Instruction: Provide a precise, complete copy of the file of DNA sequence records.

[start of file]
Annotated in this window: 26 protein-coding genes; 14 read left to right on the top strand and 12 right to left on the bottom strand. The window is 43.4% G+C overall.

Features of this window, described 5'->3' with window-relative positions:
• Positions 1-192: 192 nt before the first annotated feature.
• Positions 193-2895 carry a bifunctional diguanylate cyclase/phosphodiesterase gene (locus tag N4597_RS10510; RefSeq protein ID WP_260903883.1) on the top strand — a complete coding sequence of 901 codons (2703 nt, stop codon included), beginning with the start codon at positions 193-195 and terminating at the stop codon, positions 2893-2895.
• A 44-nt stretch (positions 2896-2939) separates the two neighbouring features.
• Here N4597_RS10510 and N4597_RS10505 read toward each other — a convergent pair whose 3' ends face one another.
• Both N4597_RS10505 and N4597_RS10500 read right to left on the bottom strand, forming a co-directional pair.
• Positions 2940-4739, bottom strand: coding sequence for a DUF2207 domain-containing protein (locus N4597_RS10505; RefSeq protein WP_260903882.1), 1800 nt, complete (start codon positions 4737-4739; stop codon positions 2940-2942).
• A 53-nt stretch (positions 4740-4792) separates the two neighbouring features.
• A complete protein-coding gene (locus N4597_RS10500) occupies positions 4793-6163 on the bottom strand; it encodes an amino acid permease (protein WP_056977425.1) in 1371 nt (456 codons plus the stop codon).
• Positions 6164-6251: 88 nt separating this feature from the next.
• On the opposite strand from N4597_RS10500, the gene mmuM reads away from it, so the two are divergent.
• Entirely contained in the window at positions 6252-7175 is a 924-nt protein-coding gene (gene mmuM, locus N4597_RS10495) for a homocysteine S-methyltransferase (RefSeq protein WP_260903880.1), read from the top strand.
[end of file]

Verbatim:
Annotated in this window: 26 protein-coding genes; 14 read left to right on the top strand and 12 right to left on the bottom strand. The window is 43.4% G+C overall.

Features of this window, described 5'->3' with window-relative positions:
• Positions 1-192: 192 nt before the first annotated feature.
• Positions 193-2895 carry a bifunctional diguanylate cyclase/phosphodiesterase gene (locus tag N4597_RS10510; RefSeq protein ID WP_260903883.1) on the top strand — a complete coding sequence of 901 codons (2703 nt, stop codon included), beginning with the start codon at positions 193-195 and terminating at the stop codon, positions 2893-2895.
• A 44-nt stretch (positions 2896-2939) separates the two neighbouring features.
• Here N4597_RS10510 and N4597_RS10505 read toward each other — a convergent pair whose 3' ends face one another.
• Both N4597_RS10505 and N4597_RS10500 read right to left on the bottom strand, forming a co-directional pair.
• Positions 2940-4739, bottom strand: coding sequence for a DUF2207 domain-containing protein (locus N4597_RS10505; RefSeq protein WP_260903882.1), 1800 nt, complete (start codon positions 4737-4739; stop codon positions 2940-2942).
• A 53-nt stretch (positions 4740-4792) separates the two neighbouring features.
• A complete protein-coding gene (locus N4597_RS10500) occupies positions 4793-6163 on the bottom strand; it encodes an amino acid permease (protein WP_056977425.1) in 1371 nt (456 codons plus the stop codon).
• Positions 6164-6251: 88 nt separating this feature from the next.
• On the opposite strand from N4597_RS10500, the gene mmuM reads away from it, so the two are divergent.
• Entirely contained in the window at positions 6252-7175 is a 924-nt protein-coding gene (gene mmuM, locus N4597_RS10495) for a homocysteine S-methyltransferase (RefSeq protein WP_260903880.1), read from the top strand.